(See also Overview of Foot Problems.)
The tibialis posterior tendon helps maintain the normal arch of the foot.
Tibialis posterior tendinosis is usually caused by an excessive ongoing strain caused by a problem with the way the ankle moves. Most often, the person has a low arch, and the foot tends to turn outward when walking, often because the person is overweight. Tendon dysfunction may further contribute to flattening of the arch. The tendon may tear completely, sometimes suddenly in a young person.
In tibialis posterior tendinosis, early on people have occasional pain behind the inner ankle. In time, the pain becomes severe, and swelling occurs. Normal standing and walking become more difficult. Standing on the toes is usually painful and may be impossible if the tendon is completely torn. If the tendon tears completely, the foot may suddenly flatten (called arch collapse) and pain may be felt in the sole.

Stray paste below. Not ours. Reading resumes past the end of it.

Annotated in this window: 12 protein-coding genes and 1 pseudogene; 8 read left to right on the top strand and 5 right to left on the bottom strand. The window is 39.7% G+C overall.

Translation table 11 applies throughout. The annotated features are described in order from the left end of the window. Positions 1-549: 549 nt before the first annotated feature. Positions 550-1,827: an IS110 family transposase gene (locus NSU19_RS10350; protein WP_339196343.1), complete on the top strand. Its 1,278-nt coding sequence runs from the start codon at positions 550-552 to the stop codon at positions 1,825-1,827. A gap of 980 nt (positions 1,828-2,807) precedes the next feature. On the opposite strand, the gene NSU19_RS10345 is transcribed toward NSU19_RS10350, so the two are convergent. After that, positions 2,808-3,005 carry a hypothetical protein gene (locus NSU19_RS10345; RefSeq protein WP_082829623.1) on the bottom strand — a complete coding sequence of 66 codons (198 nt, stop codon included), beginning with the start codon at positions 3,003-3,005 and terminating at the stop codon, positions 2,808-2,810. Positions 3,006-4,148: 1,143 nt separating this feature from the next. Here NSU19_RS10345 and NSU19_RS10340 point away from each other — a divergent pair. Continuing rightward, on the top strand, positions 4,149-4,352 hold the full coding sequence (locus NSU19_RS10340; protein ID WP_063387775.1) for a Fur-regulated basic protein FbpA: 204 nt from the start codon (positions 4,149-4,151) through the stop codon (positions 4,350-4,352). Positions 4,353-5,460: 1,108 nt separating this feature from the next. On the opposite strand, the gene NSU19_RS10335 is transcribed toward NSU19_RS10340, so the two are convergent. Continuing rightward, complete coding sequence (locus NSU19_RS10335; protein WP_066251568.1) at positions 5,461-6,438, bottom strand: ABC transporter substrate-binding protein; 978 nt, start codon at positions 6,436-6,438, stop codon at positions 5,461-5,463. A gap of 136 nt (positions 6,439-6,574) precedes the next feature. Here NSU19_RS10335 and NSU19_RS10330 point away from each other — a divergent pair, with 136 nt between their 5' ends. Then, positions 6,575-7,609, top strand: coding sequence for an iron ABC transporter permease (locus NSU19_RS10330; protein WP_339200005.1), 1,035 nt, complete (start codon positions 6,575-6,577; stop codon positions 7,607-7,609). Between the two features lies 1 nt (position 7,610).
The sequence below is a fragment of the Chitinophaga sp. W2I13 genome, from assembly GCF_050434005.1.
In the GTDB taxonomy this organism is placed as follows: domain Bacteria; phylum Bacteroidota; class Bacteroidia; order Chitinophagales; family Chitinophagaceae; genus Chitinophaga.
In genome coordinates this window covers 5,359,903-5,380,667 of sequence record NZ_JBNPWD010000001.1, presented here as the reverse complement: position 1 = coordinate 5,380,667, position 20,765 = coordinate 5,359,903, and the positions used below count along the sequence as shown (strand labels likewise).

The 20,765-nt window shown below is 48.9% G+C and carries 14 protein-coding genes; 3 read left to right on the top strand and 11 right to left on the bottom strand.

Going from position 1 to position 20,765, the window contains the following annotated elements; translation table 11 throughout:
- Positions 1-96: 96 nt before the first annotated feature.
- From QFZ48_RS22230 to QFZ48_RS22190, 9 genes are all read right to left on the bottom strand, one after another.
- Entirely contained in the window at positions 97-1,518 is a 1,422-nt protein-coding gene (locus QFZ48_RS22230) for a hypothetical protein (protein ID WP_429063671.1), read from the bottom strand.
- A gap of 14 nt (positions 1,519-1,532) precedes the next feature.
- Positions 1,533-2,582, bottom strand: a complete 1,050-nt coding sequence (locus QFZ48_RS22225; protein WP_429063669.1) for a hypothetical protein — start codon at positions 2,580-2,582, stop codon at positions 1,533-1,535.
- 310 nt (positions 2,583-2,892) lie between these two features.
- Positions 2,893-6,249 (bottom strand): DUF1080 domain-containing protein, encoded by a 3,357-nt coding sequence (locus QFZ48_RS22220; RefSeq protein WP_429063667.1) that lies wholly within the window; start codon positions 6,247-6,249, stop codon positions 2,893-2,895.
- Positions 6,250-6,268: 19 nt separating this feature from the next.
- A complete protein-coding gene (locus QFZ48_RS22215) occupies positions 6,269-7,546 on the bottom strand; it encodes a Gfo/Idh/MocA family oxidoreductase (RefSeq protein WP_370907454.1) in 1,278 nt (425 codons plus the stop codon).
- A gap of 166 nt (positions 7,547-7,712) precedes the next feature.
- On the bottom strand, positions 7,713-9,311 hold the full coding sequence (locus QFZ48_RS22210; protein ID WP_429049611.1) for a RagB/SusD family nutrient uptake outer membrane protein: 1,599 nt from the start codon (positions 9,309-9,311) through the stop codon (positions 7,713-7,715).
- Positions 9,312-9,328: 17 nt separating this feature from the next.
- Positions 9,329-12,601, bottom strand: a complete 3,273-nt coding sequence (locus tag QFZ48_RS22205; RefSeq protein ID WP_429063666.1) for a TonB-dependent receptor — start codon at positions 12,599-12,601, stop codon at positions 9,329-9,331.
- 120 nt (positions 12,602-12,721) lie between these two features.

In tibialis posterior tenosynovitis, pain typically occurs suddenly and the tendon may feel thick and swollen as it winds around the bump on the inside of the ankle (medial malleolus).
Doctors can often base the diagnosis on the person’s symptoms and the results of an examination. However, sometimes MRI is necessary to confirm the diagnosis and to see the extent of tendon damage.
For tibialis posterior tendinosis, devices placed in the shoe (orthoses) and ankle braces worn with supportive shoes or boots are usually sufficient. Complete tears are treated surgically so people can function normally again. Surgery is especially important in young active people with tears that develop suddenly.
For tibialis posterior tenosynovitis, rest and nonsteroidal anti-inflammatory drugs (NSAIDs) are used.